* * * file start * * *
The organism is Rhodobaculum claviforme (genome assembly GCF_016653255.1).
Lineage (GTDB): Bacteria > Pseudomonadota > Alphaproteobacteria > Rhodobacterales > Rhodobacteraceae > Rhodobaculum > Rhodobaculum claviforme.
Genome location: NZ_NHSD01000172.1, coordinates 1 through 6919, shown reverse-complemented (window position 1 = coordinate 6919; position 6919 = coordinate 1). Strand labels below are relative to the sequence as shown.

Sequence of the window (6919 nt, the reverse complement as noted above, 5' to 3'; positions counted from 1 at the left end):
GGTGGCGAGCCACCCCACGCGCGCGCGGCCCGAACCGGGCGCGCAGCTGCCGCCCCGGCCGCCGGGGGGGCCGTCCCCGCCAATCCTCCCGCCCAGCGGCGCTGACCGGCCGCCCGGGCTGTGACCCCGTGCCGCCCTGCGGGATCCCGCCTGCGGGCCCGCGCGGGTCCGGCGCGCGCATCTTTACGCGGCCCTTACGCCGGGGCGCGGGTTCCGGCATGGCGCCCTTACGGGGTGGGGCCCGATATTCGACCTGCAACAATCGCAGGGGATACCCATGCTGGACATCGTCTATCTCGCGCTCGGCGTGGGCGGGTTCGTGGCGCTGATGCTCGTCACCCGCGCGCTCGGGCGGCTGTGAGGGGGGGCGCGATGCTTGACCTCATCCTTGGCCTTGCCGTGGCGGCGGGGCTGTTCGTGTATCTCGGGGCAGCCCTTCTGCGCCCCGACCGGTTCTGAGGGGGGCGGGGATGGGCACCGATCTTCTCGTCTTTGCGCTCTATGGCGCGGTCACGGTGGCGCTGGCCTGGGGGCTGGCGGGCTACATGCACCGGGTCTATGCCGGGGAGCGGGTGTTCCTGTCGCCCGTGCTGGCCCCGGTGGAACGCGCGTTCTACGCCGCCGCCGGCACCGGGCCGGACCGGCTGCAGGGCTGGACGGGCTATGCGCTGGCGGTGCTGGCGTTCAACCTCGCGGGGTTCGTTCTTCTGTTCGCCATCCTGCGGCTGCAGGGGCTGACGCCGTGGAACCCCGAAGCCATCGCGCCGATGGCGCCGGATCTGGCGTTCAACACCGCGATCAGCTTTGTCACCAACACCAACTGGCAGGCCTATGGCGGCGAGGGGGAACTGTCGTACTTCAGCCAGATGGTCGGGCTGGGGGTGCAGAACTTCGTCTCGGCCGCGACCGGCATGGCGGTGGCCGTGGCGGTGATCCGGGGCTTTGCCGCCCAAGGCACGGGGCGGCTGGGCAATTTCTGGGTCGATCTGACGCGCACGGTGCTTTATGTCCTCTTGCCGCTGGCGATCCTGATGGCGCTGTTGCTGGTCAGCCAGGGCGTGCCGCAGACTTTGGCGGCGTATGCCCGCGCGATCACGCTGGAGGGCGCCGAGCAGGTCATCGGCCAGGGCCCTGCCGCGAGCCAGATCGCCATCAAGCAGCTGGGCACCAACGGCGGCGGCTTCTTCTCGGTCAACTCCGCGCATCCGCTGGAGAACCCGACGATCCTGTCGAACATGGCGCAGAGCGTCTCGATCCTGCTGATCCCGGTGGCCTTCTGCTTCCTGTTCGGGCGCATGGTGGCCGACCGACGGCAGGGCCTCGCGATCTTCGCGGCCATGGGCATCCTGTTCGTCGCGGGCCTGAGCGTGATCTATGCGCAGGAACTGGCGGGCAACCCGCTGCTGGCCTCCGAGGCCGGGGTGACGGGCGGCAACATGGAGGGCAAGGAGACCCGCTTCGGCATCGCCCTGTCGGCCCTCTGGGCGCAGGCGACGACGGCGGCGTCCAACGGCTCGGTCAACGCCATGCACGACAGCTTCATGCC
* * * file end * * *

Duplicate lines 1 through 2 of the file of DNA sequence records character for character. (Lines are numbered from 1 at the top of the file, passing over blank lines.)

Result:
The organism is Rhodobaculum claviforme (genome assembly GCF_016653255.1).
Lineage (GTDB): Bacteria > Pseudomonadota > Alphaproteobacteria > Rhodobacterales > Rhodobacteraceae > Rhodobaculum > Rhodobaculum claviforme.